Well, Andrew Sullivan is going to ignore my last post (he's a big fish; I'm a little fly), but the question of the iMonk's affirmations about inerrancy, frankly, needs a little hair tonic and clippers. So to keep the uproar to a minimum, I'm going to talk about his position in 100 words or less, and I invite his fan club to come and try to do the same.

Is that fair?

iMonk was quoted thus:
I do not doubt God or his ability to express revelation exactly as he wants it to be. The thought that God cannot reveal truth unless it is in a book that is supernaturally prevented from having normal, imperfect, human expressions of its time really never occurs to me. I assume that within the expressions, thought world, worldviews and literary genres of the time, God got exactly what he wanted and I can preach it without having to be concerned about "errancy."
My thought on reading this is that the writer has never considered what errors in the text says about the authority of the text. A categorically-perfect comparison is the Scofield notes to the KJV. Scofield's original notes were, frankly, errant – and only the most ardent KJVO clown will demand Scofield's first edition of notes for his KJV. Oxford has been kind enough to repair Scofield's work – twice – so the Scofield III notes are at least serviceable.

Who exactly is prepared to "repair" the book of Luke or of John? And on what basis ought those repairs be made?

Dear Andrew Sullivan ...

We play a game at my house with people who make unsubstantiated claims. It's called "name three".

Since your comments are closed, I leave mine open for you to play along.

Since I'm up ...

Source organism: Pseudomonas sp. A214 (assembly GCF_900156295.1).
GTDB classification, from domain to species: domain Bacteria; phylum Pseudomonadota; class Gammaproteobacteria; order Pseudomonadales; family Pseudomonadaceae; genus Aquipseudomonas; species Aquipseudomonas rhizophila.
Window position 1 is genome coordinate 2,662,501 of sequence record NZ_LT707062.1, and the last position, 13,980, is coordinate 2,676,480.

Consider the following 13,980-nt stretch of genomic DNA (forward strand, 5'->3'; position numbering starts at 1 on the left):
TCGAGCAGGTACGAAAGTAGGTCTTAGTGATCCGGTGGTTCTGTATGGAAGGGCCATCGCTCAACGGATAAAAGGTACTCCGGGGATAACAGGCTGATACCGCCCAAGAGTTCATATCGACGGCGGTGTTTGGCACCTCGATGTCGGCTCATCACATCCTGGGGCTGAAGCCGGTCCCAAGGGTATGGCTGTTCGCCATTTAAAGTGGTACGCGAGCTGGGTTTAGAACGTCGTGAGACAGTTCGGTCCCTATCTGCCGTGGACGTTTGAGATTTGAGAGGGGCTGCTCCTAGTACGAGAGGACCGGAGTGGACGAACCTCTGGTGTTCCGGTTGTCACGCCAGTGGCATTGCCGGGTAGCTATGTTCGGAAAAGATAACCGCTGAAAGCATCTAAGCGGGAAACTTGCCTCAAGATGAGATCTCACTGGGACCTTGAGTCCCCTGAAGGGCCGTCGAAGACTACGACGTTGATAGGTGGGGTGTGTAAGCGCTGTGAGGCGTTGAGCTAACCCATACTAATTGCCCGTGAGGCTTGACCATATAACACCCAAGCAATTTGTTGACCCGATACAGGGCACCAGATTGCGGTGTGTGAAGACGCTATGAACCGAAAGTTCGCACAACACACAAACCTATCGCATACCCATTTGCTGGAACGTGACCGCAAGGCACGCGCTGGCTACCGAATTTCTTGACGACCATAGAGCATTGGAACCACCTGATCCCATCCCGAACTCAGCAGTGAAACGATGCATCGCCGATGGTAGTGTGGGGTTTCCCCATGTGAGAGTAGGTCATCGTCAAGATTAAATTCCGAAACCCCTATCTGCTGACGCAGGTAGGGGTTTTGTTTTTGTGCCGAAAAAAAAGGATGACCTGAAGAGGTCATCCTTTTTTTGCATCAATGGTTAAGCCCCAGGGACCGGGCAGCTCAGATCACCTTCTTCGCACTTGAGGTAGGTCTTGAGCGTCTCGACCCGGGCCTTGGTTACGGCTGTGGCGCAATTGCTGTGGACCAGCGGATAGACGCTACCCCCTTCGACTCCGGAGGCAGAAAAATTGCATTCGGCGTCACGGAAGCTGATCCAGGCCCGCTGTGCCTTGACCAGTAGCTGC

In the meta for Challies' review of the Shack, a little boil-up is occurring over whether or not the forgiveness of God is unconditional.

I know Tim, and in this case I am going to speak for him because, well, this isn't a topic for a nice guy to cover by himself.

Here's the Biblical landscape:

[1] All men are under the wrath of God -- that is, the problem men have which matters most in this world is that God is going to punish sin, and all men are sinners. (the verse wonks can look up Rom 1-3 for a longer explanation of that)

[2] However, God intends to save many. (Heb 9:28)

[3] The means by which God will save many is the obedient life, death and resurrection of Jesus Christ. (Phil 2)

[4] The method by which God will save many is by grace through faith. (Eph 2)

[5] The mode by which this is accomplished is the preaching of the Gospel. (Rom 10)

[6] The Gospel is God's offer to forgive those who repent. (Acts 2) This is so critical -- because all men are not right now forgiven by God, but all men can rightly say that God is offering them forgiveness which has been bought by Christ's suffering in their place.